The build is the work of TLCB debutant dgustafsson1317 and there’s an enormous gallery of high quality images available to view on Flickr. Click the link above to see all of the Volvo FMX Crawler photos, whilst we scrape some very flat Elves out of the office carpet.

Lego Technic Volvo FMX 4x4 Crawler RC

Tagged , , , , , , , , , , , , ,

Technic 40th Anniversary | Super Secret Set!

Lego Technic 40th Anniversary Car Chassis

Lego Technic is 40 years old this year! Launched in 1977 the Technic range took LEGO into a new world of technical detail, providing advanced construction for older children and adults alike, and bringing with it probably the largest range of new parts in the brand’s history.

It all kicked off with a simple car chassis, a ‘New Technical Set’, 853. The single most viewed page here at TLCB, 853 introduced rack and pinion steering, a working piston engine and an operable transmission to LEGO fans. Its success allowed LEGO to develop the theme and three years later the second generation car chassis was released, this time with LEGO’s first attempt at working suspension, 8860.

Despite being LEGO’s second Technic car chassis, 8860 is often thought of as the daddy of all Technic sets, paving the way for the series of Technic Supercars that followed (of which you can read more in the Set Review Library).

With the Technic theme turning 40 years old this year LEGO have decided to pay homage to one of their greatest products, giving builders the chance to recreate the iconic 1980 set using modern parts found in the 2017 Technic  range. Three sets, the superb-looking 42063 BMW R 1200 GS Adventure motorbike, the 42061 Telehandler and the 42057 Ultralight Helicopter provide the pieces required, and building instructions are now available* for free online.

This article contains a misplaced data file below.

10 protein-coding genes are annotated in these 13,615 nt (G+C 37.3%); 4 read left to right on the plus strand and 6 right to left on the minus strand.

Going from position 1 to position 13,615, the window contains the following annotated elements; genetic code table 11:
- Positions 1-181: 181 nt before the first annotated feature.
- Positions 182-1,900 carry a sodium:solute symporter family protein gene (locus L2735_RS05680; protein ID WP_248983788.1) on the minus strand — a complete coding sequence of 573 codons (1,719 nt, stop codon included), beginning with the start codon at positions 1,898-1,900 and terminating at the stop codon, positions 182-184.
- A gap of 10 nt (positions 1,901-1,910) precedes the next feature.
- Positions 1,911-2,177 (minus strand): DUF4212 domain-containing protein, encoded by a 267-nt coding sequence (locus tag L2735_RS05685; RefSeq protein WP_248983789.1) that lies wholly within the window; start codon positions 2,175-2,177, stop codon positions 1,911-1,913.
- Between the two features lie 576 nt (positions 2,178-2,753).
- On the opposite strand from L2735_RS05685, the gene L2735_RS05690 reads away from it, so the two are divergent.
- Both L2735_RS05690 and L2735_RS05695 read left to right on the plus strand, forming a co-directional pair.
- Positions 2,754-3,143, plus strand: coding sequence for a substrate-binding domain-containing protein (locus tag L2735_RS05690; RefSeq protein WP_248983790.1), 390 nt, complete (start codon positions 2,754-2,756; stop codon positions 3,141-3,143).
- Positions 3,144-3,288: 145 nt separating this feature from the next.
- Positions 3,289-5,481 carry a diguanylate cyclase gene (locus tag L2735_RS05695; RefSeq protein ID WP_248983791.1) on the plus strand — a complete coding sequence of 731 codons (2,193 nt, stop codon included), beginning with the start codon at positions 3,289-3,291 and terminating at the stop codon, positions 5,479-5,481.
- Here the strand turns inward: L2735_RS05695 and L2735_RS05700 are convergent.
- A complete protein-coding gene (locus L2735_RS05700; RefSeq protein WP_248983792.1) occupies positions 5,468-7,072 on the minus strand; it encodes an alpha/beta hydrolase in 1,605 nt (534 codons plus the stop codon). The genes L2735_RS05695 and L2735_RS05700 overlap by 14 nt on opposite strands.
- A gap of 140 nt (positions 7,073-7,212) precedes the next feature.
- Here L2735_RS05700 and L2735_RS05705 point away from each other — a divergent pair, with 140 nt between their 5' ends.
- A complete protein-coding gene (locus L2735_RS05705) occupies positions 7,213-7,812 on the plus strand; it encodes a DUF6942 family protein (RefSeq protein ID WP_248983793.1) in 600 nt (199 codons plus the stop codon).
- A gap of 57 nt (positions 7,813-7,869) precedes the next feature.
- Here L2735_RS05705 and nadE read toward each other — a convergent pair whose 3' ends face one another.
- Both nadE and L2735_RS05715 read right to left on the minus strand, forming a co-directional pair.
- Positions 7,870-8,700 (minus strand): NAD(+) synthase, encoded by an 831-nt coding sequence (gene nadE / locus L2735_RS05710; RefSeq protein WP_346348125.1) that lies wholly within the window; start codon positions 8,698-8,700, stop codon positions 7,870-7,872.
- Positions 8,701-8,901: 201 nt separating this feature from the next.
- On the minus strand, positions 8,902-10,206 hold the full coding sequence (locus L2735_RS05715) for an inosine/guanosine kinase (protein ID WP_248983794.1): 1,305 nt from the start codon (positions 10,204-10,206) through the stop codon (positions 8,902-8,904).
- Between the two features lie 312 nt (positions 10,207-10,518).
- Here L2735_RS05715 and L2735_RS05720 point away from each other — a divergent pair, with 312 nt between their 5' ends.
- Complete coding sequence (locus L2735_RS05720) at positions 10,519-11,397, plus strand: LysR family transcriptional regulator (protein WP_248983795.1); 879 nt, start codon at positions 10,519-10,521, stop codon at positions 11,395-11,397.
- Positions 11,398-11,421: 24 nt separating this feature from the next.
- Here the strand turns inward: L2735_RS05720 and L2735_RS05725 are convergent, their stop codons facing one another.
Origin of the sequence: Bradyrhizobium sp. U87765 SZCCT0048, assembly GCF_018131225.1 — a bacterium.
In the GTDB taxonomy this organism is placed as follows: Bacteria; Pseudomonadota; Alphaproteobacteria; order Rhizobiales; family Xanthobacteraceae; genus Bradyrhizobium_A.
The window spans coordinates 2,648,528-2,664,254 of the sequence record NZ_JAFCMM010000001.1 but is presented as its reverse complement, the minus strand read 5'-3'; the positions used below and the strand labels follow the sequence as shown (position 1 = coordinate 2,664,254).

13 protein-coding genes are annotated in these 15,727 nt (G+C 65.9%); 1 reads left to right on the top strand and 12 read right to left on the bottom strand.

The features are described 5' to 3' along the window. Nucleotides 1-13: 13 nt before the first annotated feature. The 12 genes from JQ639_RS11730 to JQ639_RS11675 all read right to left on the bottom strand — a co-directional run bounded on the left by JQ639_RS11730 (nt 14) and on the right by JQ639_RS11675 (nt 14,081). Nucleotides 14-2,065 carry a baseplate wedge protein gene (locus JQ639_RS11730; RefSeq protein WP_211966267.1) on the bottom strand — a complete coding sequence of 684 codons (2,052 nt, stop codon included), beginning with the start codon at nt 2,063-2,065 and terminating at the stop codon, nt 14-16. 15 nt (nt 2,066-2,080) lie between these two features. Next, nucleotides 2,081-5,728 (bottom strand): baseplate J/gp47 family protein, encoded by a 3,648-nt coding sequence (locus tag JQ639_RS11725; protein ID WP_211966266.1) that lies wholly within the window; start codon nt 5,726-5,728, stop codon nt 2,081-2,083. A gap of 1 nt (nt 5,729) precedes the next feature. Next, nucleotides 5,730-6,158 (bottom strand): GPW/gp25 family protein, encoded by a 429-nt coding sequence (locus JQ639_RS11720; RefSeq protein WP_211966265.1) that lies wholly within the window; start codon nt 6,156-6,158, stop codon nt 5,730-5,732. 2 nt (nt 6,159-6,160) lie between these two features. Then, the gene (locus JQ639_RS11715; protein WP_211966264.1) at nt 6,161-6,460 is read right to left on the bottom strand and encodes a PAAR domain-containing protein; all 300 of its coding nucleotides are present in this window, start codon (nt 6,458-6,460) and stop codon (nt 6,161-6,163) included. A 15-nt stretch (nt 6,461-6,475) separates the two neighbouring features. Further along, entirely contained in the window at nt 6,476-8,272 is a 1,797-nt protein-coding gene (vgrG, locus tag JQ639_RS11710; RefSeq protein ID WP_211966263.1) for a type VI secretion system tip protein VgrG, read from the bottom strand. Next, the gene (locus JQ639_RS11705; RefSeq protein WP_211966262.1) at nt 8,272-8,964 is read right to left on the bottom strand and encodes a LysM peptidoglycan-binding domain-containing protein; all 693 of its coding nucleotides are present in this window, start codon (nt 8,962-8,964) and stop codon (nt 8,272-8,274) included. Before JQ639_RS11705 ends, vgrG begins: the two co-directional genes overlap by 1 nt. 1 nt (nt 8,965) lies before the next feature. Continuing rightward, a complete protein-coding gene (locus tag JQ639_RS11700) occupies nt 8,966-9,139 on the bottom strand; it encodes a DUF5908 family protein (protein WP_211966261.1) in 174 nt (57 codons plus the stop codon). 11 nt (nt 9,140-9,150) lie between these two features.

Such is the way with the advancement of technology, LEGO’s modern take on the classic 8860 set packs all the functions of the original into a more compact package, and features working steering, a 4-cylinder boxer engine, an operable transmission (which may well be the first since the 1980s not to use purpose-built gearbox parts) and functioning rear suspension. The design uses straight-forward pieces too, so many builders may be able to build it from parts found within their existing collection.

You can read our previews of the three sets that supply the full parts list to build the 40th Anniversary 8860 set via the links above, our review of the original set here, and you can create your very own 40th Anniversary set by clicking the link to the building instructions below.

Download building instructions here!

Lego Technic 40th Anniversary Set

*Thanks to a reader for the tip!

Tagged , , , , , , , , , , , , ,

We Got Nukes, We Got Knives, Sharp Sticks…

Lego Aliens APC

…and a dropship containing an M577 armoured personnel carrier. The Weyland-Yutani Corporation’s APC was one of the earliest casualties in the 1986 sci-fi horror Aliens, destroying its transaxle to escape alien attack. Still, everyone else got out OK didn’t they?…

Lego Aliens APC Remote Control Sariel

This stunning recreation of the M577 APC from the Aliens movie comes from Technic legend, previous bloggee, and ‘Become a Pro‘ interviewee Pawel ‘Sariel’ Kmiec.

Sariel’s incredible creation packs in all the firepower of the original movie vehicle, with a 360° rotating, fully retractable sliding rear turret, twin roof-mounted opening missile pods, a rotating and elevating front turret, an electrically sliding cabin door, all-wheel-drive and all-wheel-steering with pendular suspension, and full LED lighting.

Lego Aliens APC

All of that can be controlled remotely thanks to a third-party SBrick bluetooth system, allowing the half-a-metre long APC to be operated via a smartphone.

To truly see what Sariel’s spectacular creation can do we highly recommend taking a look at the brilliant video below, plus you can see all the images of the M577 APC via both Flickr and MOCpages.

And whilst you’re checking out the video and those links, we’re going to take the APC’s controls and put the fear of God into our Elven workforce…

YouTube Video:

Tagged , , , , , , , , , , , , , ,
%d bloggers like this: